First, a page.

Before Amityville, there was Harrisville. In 1971, the Perron family, consisting of Carolyn, Roger, and their five daughters, moved into a secluded country house on Rhode Island. They were happy and unsuspecting that this American Dream would soon turn into an American Nightmare. It begins with a bruise on Carolyn’s leg, a chill in the air, and the lingering smell of death. These are slow manifestations that only build as the film goes on. Feeding on the family’s vulnerabilities and isolation, an unseen force challenges the Perrons to a battle of wills that only the Warrens can help them win. The experiences of this family, and the effects on them physically and mentally, not only follow the Warrens, raising the stakes, but create a genuinely engaging and affecting investigation that builds masterfully slowly. The film takes its time unraveling the secrets of what lies in the darkened corners, all the while an invisible force is sinking its demonic teeth deeper and deeper into the matriarch, the protector, and influencing her to do the unthinkable.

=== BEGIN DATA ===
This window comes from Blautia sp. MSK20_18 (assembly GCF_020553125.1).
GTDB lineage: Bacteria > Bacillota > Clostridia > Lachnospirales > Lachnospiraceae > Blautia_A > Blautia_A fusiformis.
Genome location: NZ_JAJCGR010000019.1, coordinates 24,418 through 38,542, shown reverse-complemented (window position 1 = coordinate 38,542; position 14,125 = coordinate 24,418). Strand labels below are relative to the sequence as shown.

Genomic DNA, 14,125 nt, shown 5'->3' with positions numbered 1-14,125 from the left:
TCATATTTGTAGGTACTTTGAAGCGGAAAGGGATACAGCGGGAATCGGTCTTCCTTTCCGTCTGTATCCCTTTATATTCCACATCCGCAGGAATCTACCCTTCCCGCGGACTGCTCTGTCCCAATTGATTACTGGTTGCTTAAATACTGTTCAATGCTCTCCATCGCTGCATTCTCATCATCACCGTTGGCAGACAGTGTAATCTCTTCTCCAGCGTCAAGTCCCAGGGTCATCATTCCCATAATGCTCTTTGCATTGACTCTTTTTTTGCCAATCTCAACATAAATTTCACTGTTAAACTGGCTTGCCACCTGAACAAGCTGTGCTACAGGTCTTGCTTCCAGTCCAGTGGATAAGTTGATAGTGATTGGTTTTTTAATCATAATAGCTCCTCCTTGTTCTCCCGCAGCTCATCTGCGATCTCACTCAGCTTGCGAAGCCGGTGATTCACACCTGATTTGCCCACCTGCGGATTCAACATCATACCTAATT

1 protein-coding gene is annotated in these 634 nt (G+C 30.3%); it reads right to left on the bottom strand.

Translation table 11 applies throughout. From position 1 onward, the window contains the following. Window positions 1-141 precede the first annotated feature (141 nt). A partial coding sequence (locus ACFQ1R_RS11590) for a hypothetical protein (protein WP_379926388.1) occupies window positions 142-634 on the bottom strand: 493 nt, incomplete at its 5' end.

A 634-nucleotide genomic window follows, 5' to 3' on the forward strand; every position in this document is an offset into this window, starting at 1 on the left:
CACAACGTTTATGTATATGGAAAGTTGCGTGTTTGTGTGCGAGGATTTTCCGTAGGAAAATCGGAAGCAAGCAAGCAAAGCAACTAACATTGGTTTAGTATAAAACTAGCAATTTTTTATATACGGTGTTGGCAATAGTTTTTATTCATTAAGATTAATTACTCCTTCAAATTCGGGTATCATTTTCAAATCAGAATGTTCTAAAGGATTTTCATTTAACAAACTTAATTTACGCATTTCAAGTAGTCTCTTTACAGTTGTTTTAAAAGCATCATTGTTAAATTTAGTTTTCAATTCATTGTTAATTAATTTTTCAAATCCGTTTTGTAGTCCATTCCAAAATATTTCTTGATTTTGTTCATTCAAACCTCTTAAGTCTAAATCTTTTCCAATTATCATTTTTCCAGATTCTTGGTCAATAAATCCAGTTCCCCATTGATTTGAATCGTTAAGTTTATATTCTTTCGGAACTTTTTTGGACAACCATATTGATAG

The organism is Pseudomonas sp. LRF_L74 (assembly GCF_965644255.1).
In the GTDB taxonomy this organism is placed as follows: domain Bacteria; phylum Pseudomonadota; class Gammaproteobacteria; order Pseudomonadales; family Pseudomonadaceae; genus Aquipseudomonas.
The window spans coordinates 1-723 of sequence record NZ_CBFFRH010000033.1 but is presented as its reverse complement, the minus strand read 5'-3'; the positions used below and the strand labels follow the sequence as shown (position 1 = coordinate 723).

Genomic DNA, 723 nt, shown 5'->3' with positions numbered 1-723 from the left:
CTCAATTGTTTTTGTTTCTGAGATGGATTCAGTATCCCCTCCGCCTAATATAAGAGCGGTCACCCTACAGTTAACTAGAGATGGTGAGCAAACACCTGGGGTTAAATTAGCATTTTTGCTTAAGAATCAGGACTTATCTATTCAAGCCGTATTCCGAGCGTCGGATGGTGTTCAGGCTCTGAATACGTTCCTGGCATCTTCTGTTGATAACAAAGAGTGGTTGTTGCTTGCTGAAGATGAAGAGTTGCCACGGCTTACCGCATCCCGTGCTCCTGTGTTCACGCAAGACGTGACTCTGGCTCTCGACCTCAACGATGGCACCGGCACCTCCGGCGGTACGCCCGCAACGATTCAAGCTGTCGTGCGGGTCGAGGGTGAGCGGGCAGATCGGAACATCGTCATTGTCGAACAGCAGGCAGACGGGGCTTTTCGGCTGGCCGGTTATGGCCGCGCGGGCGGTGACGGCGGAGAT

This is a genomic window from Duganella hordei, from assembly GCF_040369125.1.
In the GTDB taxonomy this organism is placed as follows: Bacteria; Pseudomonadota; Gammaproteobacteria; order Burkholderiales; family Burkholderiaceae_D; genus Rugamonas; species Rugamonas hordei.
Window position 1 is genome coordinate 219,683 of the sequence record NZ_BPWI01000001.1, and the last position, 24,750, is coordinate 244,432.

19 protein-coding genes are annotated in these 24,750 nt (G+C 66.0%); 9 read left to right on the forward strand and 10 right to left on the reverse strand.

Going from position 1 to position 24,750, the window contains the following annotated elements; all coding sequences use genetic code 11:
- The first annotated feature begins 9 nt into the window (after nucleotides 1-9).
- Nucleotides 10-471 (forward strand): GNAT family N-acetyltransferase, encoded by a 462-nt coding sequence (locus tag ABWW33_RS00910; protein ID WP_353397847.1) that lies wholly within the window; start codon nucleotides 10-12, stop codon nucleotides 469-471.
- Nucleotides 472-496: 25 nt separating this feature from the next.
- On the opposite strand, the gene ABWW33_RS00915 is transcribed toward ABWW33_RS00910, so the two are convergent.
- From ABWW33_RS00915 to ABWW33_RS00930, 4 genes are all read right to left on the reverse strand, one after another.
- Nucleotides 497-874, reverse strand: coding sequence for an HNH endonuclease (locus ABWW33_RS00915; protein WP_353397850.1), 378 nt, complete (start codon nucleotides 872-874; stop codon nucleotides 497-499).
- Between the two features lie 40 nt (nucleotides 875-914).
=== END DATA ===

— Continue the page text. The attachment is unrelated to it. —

What’s truly terrifying about The Conjuring, more than its ghostly scares, is how Carolyn’s character evolves. She changes inside and out, like being infected with a parasite. Films that deal with the demonic hinge on a bit of melodrama, but in this case, a scene of possession turns into a showcase of the power of a mother’s love. Lorraine is clairvoyant, but it’s her instincts as a mother that help her know when something is wrong with her own child, or know what to do in order to save this family, especially the mother. The Conjuring is not really about God or demons at its core, but rather, motherhood - the strength of it.